Divorce and the Holidays: Split Decisions or Family-Friendly Compromise?
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Parents spend a great deal of time trying to select the best holiday presents for their children. And certainly there are reams of articles by experts related to the safety of toys, their age-appropriateness, even their educational value. But in fact, the best present that any parents -- those who are happily married, divorcing, or divorced -- can give to their kids is security and peace of mind, a confident sense of self, and an inspirational role model. Children feel most secure when they know that parents place their welfare, both emotional and physical, at the top of their list of priorities (Karen,1994).
Parents can accomplish this regardless of whether or not they physically live with their children. All children are comforted by the knowledge that someone older, wiser, and more competent than they is willing to protect and care for them. This is what attachment theory is all about. We know that kids do best when raised in an environment in which their physiological needs are consistently, predictably, and lovingly met. But in order for them to develop the capacity to initiate and sustain healthy interpersonal relationships throughout their lives, their emotional needs must be addressed as well. For children of divorce, this includes overt and covert permission from each parent to maintain a loving, intimate relationship with the other. A confident sense of self derives from children's awareness that their parents really know them and accept them for who they are. This requires that mothers and/or fathers confidently recognize their children's best interests even when the kids themselves do not. It is also vitally important that parents be aware of the possibility that they and their children may have significantly divergent priorities. This is particularly true in divorced and divorcing families.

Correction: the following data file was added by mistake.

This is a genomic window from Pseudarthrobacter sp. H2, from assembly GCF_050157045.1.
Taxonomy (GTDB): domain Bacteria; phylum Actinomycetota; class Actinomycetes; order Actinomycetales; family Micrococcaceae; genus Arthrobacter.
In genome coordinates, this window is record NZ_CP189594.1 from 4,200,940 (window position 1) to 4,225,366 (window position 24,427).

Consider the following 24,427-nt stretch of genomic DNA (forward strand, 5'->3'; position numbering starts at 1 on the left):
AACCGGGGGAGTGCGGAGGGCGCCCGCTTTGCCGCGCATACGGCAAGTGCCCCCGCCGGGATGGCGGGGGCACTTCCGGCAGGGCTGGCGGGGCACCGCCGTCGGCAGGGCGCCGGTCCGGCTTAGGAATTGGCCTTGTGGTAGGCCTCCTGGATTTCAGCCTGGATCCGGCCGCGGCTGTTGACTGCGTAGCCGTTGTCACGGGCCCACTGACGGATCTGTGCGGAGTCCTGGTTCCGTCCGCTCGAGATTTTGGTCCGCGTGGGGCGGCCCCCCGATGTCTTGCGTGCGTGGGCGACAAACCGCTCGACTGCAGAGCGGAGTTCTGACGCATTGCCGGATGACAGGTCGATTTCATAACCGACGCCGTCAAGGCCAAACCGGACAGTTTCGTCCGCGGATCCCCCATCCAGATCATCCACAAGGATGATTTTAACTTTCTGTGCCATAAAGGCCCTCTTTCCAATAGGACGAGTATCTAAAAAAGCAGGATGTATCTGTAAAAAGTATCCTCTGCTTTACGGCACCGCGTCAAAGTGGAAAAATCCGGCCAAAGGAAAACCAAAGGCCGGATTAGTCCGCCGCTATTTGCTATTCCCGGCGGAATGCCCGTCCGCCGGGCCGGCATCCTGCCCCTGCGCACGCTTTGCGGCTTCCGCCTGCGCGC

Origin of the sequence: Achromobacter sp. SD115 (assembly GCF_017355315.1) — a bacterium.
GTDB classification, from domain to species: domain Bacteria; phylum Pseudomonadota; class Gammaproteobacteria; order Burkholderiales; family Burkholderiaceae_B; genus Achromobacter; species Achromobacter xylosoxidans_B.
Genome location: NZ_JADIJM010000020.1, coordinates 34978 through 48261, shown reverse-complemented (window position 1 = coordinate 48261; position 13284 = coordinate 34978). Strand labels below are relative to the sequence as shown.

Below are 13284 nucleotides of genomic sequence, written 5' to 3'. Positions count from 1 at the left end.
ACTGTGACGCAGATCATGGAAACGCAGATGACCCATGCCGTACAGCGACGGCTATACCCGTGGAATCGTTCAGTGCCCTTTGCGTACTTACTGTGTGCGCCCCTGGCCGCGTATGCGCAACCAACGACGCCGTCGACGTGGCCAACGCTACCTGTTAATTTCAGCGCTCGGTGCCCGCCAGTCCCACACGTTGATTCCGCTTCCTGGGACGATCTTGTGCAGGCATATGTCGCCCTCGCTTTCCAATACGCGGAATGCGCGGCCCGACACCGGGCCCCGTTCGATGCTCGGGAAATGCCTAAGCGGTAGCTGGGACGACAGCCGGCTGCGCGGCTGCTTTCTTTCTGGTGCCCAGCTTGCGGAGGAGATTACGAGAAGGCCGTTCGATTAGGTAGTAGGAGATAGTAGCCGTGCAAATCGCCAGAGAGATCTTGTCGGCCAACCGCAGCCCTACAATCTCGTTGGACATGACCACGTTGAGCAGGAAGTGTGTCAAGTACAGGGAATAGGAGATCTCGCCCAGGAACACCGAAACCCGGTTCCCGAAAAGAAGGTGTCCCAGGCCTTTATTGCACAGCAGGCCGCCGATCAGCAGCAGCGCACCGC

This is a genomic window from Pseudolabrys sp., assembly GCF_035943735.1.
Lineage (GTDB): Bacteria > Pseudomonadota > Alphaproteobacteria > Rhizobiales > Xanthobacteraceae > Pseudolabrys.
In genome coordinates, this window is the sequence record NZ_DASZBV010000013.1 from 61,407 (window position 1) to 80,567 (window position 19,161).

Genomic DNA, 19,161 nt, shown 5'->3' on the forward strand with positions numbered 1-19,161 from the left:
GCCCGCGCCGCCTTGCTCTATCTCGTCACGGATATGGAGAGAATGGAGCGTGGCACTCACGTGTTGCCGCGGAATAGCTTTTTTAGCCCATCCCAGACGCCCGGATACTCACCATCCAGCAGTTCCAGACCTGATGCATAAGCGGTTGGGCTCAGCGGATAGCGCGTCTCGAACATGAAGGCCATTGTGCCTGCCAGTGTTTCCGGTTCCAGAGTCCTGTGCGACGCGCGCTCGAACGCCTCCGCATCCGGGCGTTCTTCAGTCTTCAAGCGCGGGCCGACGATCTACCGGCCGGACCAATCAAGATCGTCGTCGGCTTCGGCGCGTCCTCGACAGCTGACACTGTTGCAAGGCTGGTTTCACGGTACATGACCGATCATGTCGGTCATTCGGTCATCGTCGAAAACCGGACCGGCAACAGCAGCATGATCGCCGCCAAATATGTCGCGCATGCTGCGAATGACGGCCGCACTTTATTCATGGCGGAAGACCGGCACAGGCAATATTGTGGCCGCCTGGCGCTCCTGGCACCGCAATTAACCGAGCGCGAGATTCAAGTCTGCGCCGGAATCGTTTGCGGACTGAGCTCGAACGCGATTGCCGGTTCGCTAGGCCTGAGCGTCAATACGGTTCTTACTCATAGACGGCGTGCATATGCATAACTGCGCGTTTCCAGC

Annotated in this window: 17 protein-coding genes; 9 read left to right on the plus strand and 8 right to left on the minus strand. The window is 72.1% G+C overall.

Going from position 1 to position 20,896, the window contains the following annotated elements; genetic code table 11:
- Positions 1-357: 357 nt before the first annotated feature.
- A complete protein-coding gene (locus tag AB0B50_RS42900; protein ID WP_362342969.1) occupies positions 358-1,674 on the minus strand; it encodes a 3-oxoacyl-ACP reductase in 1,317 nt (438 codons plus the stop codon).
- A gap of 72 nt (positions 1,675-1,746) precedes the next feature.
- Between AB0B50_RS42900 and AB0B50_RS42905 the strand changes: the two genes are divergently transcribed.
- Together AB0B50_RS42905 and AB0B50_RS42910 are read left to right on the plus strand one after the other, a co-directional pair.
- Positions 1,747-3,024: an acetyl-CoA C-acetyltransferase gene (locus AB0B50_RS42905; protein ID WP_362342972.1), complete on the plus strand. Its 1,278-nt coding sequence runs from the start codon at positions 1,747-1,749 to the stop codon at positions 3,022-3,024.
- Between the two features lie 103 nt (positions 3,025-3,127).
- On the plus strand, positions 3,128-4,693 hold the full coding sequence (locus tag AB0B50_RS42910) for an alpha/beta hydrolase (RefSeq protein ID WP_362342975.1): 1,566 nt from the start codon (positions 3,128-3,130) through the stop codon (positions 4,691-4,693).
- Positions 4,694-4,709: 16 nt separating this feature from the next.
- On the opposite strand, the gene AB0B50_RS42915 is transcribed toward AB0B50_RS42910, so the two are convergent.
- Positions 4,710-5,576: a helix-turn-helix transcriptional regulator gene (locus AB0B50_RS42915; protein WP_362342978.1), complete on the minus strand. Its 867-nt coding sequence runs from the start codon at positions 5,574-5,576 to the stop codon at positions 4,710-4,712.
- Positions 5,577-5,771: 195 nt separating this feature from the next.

Children look to their parents as role models for how to live their lives. In this regard, suffice it to say that actions speak much more loudly than words. It is parental behavior rather than empty platitudes or legal maneuvering that truly has an impact on kids, so it is incumbent upon parents to behave inspirationally. To be an inspiring role model at holiday time, parents simply need to act on what they have been told all of their lives. First, "It is far better to give than to receive." Add to that, "Do unto others as you would have them to do unto you," and one has all the necessary ingredients for handling both the holidays and a family that has been transformed by divorce. Indeed, one of the hallmarks of a truly mature, self-realized human being (i.e. an excellent parent) is the capacity to not just recite, but to act on these oft-quoted aphorisms.
All children of divorce are at some developmental risk in regards to the issues of attachment, self-esteem, and the capacity for healthy interpersonal relationships, but those involved in high-conflict divorces are at an increased disadvantage (Garrity & Baris, 1994). The term high-conflict divorce refers to divorces characterized by almost continuous parental hostility and conflict even years after the actual marital separation. Caught between warring parents who have little idea of how their behavior harms their children, these youngsters are constantly traumatized by the skirmishes in which their so-called caretakers engage. These kids are pulled apart by their parents' ill will. They feel that they must choose sides to stay safe, but they worry that in doing so they risk losing the love and approval of the other parent. As a defense against alienating the adults whose care they so desperately need, these kids become exquisitely sensitive to loyalty issues -- not wanting to jeopardize their standing with either parent. They are chronically vigilant of their own behavior, trying to remain neutral parties in the (hot or cold) war that rages around them.
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